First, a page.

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Would you really not change anything about your child?

So I've seen PLENTY of posts about people who have children who have ADHD, down's syndrome, autism, etc. And they say "I wouldn't change my child if I could". Why? Why would someone WANT a child with a disability? Most parents embrace their life and CHILD when they have a child with a disability...but would you really NOT change things if you could? I don't understand that.

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Asked by ProudSingleMum at 11:52 PM on Oct. 31, 2009 in General Parenting

Level 5 (60 Credits)
Answers (11)
  • I think for many parents, they choose to see the joy in their children. They see each child as unique & special. They don't want to change the special parts. My child is classifed as special needs because of a speech problem (he is very smart & has no behavior problems but is speech delayed & the classification allows us to use the school speech therapist). I would not change him. His speech problems are part of who he is. The challenges he is facing now are helping to shape his future. I love seeing him grow & develop & overcome this difficulty. I think the basis behind saying "I wouldn't change my child" is acceptance of their child they way they are. Parents realize that their child is a gift. They also realize that changing a speech problem or ADD or Down's does not guarantee acceptance in this world or an easy life. There are many challenges in life & a special need is merely one of those challenges.

    Answer by funnyface1204 at 12:29 AM on Nov. 1, 2009

  • I really would not make any changes.

    Answer by NightPhoenix at 1:35 AM on Nov. 1, 2009

  • I think it's acceptance. It's deciding not to say I wish he could hear" and instead say " I am going to learn sign language and be the fastest signer there is!" it's a state of optimism.

    Answer by TXdanielly at 1:52 AM on Nov. 1, 2009

  • If I could get change my child's food allergies, I would in a heartbeat! He's allergic to milk, eggs, peanuts, and tree nuts. I've accepted he has these things and we deal with them, but I would change it if I could.

    Answer by ClaireW at 2:02 AM on Nov. 1, 2009

  • I think they honestly do would change there children if they could. I mean, having a disability is hard- of course they would take that disability away from their child IF they could but they can't- so why not just embrace their baby the way it is.

    Answer by Hali_Taylor at 4:05 AM on Nov. 1, 2009

  • For me, it's not so much that I don't want to change them, but I can't, so why wish? I say I wouldn't change them, b/c I know I can't change them, ADHD is just a part of who they are, and there's no point in wishing otherwise. Besides, it also helps to shape their personality. Who knows who'd they be without that little "difference"?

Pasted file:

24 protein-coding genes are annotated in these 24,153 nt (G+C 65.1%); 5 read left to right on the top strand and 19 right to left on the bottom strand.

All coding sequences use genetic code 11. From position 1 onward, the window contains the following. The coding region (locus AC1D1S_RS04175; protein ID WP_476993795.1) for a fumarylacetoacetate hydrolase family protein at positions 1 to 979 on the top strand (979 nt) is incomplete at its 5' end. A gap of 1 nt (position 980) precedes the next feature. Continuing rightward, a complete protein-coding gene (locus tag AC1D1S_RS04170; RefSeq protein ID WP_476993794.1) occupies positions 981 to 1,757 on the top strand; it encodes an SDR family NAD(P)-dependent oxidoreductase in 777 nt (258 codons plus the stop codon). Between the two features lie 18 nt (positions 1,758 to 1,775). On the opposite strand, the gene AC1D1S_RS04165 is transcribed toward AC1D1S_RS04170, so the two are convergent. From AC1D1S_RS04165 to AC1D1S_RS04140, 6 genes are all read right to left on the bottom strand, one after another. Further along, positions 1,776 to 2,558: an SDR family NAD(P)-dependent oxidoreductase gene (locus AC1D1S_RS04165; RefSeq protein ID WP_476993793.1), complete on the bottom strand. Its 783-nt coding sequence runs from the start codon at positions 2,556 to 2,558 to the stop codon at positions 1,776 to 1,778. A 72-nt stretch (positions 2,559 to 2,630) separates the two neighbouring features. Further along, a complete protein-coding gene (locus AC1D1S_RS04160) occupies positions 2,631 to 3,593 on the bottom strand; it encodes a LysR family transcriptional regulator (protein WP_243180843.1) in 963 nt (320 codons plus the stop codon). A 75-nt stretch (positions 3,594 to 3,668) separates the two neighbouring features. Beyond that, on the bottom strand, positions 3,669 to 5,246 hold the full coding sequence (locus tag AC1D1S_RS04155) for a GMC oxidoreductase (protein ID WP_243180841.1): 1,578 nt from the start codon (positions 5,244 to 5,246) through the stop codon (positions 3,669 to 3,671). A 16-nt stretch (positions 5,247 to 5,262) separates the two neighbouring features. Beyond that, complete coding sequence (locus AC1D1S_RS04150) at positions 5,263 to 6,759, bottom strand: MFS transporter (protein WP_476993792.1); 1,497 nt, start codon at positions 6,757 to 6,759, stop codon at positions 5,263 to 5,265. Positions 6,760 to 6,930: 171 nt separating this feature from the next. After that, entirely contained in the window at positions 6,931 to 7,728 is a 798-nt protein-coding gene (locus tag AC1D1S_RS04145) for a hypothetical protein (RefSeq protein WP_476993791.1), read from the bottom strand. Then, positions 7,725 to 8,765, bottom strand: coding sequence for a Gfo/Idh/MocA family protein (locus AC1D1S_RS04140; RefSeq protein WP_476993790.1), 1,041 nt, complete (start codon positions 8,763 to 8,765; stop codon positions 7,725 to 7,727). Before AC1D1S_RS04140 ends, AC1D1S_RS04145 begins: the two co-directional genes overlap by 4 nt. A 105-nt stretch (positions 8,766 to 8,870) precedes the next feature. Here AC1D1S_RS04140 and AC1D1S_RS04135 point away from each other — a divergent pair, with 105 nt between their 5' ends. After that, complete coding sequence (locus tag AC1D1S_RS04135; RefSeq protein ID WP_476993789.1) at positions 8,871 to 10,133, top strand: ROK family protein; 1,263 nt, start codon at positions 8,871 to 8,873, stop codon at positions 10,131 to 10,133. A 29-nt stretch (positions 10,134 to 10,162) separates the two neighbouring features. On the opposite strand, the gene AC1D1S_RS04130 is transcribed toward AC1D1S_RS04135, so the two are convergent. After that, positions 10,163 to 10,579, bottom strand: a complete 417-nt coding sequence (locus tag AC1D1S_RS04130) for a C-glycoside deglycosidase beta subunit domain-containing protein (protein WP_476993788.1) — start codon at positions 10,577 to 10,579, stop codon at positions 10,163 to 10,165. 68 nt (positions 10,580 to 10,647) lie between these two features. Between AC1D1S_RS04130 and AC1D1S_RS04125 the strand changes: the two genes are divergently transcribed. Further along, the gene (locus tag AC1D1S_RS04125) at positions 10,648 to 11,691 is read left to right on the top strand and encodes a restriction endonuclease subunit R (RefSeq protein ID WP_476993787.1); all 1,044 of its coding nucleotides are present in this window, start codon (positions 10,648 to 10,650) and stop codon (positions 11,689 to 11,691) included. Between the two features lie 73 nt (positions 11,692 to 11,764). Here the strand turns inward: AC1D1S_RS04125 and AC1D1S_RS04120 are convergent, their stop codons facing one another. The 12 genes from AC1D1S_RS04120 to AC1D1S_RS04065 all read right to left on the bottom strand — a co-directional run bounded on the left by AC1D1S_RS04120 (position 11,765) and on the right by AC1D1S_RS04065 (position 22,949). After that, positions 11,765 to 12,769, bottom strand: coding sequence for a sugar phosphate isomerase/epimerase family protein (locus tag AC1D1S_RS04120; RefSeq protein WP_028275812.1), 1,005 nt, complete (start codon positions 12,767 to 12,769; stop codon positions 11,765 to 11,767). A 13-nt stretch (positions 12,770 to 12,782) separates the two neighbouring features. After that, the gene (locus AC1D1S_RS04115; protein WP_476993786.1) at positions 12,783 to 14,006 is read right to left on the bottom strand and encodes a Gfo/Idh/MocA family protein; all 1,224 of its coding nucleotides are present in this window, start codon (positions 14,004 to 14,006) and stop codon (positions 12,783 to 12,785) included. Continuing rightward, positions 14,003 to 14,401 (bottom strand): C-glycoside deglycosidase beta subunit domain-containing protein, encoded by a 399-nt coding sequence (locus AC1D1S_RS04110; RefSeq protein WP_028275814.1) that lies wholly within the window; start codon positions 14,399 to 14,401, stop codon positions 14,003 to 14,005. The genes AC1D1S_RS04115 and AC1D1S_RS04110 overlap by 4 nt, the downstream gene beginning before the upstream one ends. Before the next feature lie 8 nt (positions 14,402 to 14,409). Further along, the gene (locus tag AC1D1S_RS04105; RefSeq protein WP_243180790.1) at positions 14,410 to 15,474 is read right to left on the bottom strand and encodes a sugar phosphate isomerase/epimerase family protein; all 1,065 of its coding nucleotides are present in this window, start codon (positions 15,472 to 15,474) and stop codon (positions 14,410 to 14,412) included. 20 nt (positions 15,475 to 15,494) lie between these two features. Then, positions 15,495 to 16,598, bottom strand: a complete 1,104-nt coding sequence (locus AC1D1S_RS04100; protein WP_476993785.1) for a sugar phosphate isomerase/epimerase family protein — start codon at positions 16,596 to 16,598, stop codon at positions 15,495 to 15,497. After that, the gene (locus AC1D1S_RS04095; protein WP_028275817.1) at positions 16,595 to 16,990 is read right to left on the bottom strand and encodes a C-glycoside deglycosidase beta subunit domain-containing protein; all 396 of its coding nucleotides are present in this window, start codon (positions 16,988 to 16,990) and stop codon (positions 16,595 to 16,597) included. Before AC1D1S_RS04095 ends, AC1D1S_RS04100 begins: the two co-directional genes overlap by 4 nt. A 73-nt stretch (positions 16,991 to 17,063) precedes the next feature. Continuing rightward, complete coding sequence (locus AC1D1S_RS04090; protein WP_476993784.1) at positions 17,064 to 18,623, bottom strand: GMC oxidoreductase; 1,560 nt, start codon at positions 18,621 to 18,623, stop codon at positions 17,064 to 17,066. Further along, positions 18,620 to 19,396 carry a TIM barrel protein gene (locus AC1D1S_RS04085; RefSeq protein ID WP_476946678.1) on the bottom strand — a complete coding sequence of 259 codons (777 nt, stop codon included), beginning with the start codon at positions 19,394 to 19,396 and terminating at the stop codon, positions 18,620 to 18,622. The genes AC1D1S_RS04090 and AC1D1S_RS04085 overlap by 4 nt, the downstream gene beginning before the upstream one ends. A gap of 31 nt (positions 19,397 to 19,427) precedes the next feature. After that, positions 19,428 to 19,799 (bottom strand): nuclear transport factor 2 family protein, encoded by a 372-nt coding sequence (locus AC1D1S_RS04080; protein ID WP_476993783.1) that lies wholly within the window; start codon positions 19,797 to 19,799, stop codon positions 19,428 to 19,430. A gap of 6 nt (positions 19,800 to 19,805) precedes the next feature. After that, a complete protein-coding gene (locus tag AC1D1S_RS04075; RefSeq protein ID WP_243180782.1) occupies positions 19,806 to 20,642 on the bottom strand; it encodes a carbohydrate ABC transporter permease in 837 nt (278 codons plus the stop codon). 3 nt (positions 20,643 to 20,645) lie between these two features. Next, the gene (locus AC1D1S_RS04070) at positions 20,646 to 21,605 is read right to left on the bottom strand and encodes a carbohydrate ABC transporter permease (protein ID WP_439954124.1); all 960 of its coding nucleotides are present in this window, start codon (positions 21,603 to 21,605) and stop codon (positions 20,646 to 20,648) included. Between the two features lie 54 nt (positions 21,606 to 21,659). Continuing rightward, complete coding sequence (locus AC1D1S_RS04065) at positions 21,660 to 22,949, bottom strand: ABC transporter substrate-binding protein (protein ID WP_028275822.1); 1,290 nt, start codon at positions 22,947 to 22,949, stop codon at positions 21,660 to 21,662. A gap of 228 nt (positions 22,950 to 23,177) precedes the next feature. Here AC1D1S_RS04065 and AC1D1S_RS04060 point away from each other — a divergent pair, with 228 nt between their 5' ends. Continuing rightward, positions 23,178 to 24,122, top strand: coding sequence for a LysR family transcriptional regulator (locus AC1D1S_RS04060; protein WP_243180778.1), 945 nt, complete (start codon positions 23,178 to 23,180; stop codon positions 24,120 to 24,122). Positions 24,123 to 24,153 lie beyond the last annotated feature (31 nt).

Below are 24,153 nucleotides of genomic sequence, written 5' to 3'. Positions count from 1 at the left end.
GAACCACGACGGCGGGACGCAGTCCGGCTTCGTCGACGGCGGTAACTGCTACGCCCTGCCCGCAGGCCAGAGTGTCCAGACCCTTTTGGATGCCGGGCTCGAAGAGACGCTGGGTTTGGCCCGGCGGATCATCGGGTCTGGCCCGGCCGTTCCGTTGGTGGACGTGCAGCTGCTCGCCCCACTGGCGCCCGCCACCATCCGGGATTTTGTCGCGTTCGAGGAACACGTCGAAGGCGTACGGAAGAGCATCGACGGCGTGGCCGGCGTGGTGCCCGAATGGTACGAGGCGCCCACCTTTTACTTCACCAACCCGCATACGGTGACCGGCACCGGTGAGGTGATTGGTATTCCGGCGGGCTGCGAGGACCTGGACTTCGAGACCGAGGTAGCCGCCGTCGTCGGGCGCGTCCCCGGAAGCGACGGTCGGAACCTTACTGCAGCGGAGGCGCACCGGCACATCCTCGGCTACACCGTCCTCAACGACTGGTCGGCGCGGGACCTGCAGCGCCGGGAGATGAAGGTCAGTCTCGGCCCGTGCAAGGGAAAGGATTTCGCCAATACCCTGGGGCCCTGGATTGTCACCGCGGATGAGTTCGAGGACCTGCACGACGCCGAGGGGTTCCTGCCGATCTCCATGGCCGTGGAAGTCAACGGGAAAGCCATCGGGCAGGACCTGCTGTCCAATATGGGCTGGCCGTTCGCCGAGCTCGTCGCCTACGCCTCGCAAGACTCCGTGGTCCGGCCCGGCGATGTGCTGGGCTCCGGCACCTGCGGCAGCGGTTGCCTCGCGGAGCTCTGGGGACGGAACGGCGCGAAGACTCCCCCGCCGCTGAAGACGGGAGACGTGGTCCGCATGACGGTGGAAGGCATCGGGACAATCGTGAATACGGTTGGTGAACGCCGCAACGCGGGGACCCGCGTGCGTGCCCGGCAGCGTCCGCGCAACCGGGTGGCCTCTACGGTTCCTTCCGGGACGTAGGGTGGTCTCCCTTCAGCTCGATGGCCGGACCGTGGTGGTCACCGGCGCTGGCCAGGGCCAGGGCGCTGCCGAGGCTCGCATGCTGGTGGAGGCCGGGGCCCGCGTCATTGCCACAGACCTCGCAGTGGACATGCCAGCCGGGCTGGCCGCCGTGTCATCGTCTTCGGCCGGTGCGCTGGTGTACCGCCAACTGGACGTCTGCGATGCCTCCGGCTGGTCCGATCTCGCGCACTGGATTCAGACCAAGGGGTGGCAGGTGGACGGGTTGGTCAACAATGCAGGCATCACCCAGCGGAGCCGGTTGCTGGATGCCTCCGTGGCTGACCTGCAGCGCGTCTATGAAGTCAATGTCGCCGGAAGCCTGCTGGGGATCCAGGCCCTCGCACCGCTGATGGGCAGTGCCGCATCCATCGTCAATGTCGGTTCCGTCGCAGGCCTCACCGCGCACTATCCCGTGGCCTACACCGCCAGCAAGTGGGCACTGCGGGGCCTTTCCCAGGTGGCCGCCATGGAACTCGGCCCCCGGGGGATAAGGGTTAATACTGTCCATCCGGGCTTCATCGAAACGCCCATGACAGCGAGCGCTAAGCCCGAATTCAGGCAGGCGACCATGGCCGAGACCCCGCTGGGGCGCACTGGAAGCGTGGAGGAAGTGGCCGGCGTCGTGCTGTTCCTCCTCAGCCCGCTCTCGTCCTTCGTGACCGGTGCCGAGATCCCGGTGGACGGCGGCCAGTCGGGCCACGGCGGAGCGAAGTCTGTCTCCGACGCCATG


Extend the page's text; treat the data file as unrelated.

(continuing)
Answer by tropicalmama at 7:49 AM on Nov. 1, 2009

  • If I could change anything I would change the food allergies so we could go out without an epipen and not fear what enters our children's body...but nothing about them personally- no quirks, no personality changes...just the thing that is very scary.

    Answer by presleyfan1 at 8:14 AM on Nov. 1, 2009

  • My oldest has ADHD and I would change it if I could becuase there are times when she struggles even being on medication. My youngest is speech delayed and I we are going to speech therapy to correct the problem so I think in a way we are changing it.

    Answer by mosarmywife at 10:05 AM on Nov. 1, 2009

  • Because the "disablity" is only part of who your child is. I have twins who are developmentally delayed with some autistic tendancies. They are almost 12 and function like about 7 or 8 year olds. They are also beautiful, caring, little girls that love eachother in that twin way. They genuinly want to learn and try things whole heartedly. So would I change their disability, not if it meant changine who they are.
    Also, if a parent is open to what having a child with special needs can teach them it can be a tremendous blessing. I also have a typically developing daughter. Because my twins don't learn at the typical rate I have learned to charish what they do learn, each achievement is celebrated. This makes me a better mom to my older child.
    So you want to do everything you can to help your child be the best they can be, to achieve all they can, you also learn acceptance and joy right where they are.

    Answer by teamquinn at 2:05 PM on Nov. 1, 2009

  • The only thing I would change about my child would be,for him to truly understand why he gets talked to when he does something wrong

    Answer by incarnita at 3:47 PM on Nov. 1, 2009

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